Today would have been Carolyn Wakumoto’s 68th birthday. This beautiful daughter, wife, mother, grandmother, and friend passed away April 29, 2014 after a valiant five year battle with pancreatic cancer.
Carolyn Wakumoto is the most courageous person I have ever known. Exactly five years ago, she was diagnosed and given 6 months to a year to live. Her family was all the incentive and inspiration she needed to be a survivor. Thus began her remarkable journey of lifestyle changes that sent her cancer into remission, escaping her death prognosis. Carolyn shared her miraculous recovery in a Friday Feature that ran on my blog in 2011.
Last year, Carolyn’s cancer returned. I was fortunate to accompany her to one of her cancer treatments at the City of Hope. During her chemo, she told me about the types of support and encouragement that she had received that helped her get through her ordeal. I shared her tips in another blog post.
Unfortunately, the cancer, accompanied with excruciating pain, returned in January of this year. Carolyn knew that her death was inevitable. Her family met and together they decided to enter her in to hospice care. Carolyn’s final desires were simple. She wanted to be comfortable, with as little pain as possible, and she wanted to spend time with those she loved as long as she could.
We – her family and friends –were blessed to have the two months to prepare for Carolyn’s death. We sat with her so she was never alone. We read to her. We laughed with her. We sent her texts and cards and letters and Facebook messages to boost her spirits. And despite the pain, Carolyn gave to us as well. She showed us how to endure to the end with dignity and grace.
Carolyn Jean Baker Wakumoto passed away peacefully with her family by her side the evening of April 29th. Her services were held one week later, services that she had planned, and that were carried out precisely as she directed.
Now it is up to us – her family and friends – to carry on without Carolyn in our daily lives. How will we choose to cope with her death?
One way for me to cope with her death is to emulate in my own life those traits that I most admired in Carolyn. She was a woman of faith and a fabulous grandmother. Carolyn belonged to The Church of Jesus Christ of Latter-day Saints and her religion meant everything to her. Her strength to endure came from her faith in God and Jesus Christ. What really had an impact on me was witnessing her strong desire to attend Easter services. She was very sick and knew that she would pay drastically health wise for that excursion. Yet she was determined to put God first above all else. It was the last time she left her house. I want to be strong like Carolyn and put my faith first, no matter the cost, just as she did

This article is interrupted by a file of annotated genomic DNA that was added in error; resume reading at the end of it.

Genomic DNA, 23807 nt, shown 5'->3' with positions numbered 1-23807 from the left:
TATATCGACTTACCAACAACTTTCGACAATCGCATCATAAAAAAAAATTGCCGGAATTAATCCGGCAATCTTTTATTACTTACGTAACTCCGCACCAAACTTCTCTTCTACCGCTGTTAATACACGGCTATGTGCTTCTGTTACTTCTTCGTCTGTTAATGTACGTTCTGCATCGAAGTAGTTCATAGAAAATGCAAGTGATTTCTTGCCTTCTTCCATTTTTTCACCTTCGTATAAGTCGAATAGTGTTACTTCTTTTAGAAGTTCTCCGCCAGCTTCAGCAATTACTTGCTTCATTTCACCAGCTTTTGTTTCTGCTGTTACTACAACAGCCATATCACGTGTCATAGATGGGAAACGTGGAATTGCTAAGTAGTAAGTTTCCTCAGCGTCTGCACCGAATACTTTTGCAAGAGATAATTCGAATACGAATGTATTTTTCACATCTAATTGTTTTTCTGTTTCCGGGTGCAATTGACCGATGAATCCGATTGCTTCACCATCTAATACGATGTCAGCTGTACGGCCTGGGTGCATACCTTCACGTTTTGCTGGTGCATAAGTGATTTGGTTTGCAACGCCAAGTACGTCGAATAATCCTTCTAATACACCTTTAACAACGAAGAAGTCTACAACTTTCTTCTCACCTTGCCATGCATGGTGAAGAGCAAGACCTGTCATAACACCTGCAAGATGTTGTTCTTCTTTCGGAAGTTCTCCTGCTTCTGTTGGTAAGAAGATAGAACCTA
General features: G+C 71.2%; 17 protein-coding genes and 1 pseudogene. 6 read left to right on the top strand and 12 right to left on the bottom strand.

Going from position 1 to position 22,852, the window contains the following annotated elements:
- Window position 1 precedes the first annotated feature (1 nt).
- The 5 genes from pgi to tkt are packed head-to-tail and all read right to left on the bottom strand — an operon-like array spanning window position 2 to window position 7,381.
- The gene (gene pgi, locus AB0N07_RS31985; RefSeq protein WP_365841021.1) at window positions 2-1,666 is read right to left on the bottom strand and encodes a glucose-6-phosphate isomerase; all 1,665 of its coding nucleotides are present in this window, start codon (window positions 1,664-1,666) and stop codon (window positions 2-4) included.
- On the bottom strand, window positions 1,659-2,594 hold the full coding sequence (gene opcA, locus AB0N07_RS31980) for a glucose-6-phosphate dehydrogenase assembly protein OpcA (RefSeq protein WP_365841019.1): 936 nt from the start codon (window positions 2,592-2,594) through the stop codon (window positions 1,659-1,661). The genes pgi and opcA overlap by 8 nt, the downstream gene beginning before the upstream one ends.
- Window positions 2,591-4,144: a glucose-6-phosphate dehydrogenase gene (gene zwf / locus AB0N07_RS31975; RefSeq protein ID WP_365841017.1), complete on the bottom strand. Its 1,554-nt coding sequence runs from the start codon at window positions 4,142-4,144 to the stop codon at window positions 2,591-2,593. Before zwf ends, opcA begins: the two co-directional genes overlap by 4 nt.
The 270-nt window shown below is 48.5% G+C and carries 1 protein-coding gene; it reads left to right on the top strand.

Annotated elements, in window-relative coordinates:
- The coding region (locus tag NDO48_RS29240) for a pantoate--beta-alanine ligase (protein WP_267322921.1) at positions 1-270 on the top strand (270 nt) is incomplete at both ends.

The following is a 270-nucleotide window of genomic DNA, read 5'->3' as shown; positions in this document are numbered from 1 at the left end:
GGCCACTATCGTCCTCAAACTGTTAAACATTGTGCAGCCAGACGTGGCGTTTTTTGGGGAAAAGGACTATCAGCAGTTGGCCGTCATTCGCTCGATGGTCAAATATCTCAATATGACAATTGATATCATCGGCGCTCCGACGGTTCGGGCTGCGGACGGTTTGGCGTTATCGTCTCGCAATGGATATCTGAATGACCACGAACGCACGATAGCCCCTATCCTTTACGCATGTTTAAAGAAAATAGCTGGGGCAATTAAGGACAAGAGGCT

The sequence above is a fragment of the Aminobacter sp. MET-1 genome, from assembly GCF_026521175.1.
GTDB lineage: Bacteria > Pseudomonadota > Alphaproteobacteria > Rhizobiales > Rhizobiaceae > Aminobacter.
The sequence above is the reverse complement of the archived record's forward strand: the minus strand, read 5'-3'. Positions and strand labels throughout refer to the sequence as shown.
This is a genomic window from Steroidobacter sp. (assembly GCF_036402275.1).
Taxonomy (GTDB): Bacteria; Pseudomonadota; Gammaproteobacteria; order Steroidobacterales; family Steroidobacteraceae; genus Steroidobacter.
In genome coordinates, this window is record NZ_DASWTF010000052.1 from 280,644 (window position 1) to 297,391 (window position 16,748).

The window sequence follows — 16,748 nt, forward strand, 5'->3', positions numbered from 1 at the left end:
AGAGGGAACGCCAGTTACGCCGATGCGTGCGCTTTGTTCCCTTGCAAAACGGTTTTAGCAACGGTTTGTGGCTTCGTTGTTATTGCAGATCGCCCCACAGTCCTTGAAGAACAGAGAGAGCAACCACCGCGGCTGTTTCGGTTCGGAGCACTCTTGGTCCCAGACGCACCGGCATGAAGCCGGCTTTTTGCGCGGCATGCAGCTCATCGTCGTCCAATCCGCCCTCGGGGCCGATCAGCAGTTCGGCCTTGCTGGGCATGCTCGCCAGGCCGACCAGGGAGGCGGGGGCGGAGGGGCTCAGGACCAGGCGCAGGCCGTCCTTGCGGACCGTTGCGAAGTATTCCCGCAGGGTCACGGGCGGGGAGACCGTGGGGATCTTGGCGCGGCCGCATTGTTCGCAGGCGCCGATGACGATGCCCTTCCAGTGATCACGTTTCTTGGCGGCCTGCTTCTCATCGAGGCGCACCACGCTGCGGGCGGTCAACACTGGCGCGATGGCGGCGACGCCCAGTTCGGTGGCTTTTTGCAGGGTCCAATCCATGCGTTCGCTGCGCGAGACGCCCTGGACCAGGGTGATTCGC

As a grandmother to 15 (with another one due in July), Carolyn’s grandchildren meant everything to her. She could relate to each one, no matter their age, and they all knew she loved them. For Christmas, she would give each grandchild a special invitation inviting them to “Grandma Week” where they all came to her house for activities and fun. They slept in a tent, cooked hot dogs over a campfire, played games, went on outings, read stories, and watched movies. This is something I definitely want to do with my grandchildren in her memory.
For those days when I will be looking for extra support, I have the book, On Loss and Living Onward by Melissa Dalton Bradford. Melissa shares her feelings of losing her teenage son in a tragic accident intertwined with quotes from various sources that she found solace as she learned to cope with the loss of her son. What I like best about the book is that the format lends itself to be a resource of comfort, whether I need only 5 minutes of relief or a few days. In other words, I don’t have to reread the entire book to benefit from its soothing messages. The book has been such a great support for my grieving that I wanted to share it with Carolyn’s sisters. So I gave each one their own copy after the funeral.
Coping with the death of a loved one is difficult. Keeping their memory alive by emulating their positive traits and having resources to turn to for comfort certainly helps to ease the loss. Rest in Peace dear Carolyn.
How have you coped with death?